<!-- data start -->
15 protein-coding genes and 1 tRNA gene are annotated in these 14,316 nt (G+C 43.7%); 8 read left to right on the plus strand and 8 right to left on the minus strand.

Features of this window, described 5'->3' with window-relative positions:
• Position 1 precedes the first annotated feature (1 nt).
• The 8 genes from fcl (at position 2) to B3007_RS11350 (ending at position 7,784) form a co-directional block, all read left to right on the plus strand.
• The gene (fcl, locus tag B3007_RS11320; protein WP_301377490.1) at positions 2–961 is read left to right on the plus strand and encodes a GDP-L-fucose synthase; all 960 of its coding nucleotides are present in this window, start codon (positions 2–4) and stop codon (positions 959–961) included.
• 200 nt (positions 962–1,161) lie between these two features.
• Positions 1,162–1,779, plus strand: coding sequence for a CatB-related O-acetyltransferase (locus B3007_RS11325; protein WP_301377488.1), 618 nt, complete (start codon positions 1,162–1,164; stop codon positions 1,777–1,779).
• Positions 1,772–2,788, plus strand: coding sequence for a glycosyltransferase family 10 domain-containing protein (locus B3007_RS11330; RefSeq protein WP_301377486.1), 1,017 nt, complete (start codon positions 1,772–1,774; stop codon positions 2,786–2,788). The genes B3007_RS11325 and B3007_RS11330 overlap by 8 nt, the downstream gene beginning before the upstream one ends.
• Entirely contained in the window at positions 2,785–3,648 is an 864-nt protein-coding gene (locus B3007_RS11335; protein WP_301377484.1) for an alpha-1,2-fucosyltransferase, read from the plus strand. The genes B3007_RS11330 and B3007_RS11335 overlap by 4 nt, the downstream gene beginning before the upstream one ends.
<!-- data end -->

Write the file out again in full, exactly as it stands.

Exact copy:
15 protein-coding genes and 1 tRNA gene are annotated in these 14,316 nt (G+C 43.7%); 8 read left to right on the plus strand and 8 right to left on the minus strand.

Features of this window, described 5'->3' with window-relative positions:
• Position 1 precedes the first annotated feature (1 nt).
• The 8 genes from fcl (at position 2) to B3007_RS11350 (ending at position 7,784) form a co-directional block, all read left to right on the plus strand.
• The gene (fcl, locus tag B3007_RS11320; protein WP_301377490.1) at positions 2–961 is read left to right on the plus strand and encodes a GDP-L-fucose synthase; all 960 of its coding nucleotides are present in this window, start codon (positions 2–4) and stop codon (positions 959–961) included.
• 200 nt (positions 962–1,161) lie between these two features.
• Positions 1,162–1,779, plus strand: coding sequence for a CatB-related O-acetyltransferase (locus B3007_RS11325; protein WP_301377488.1), 618 nt, complete (start codon positions 1,162–1,164; stop codon positions 1,777–1,779).
• Positions 1,772–2,788, plus strand: coding sequence for a glycosyltransferase family 10 domain-containing protein (locus B3007_RS11330; RefSeq protein WP_301377486.1), 1,017 nt, complete (start codon positions 1,772–1,774; stop codon positions 2,786–2,788). The genes B3007_RS11325 and B3007_RS11330 overlap by 8 nt, the downstream gene beginning before the upstream one ends.
• Entirely contained in the window at positions 2,785–3,648 is an 864-nt protein-coding gene (locus B3007_RS11335; protein WP_301377484.1) for an alpha-1,2-fucosyltransferase, read from the plus strand. The genes B3007_RS11330 and B3007_RS11335 overlap by 4 nt, the downstream gene beginning before the upstream one ends.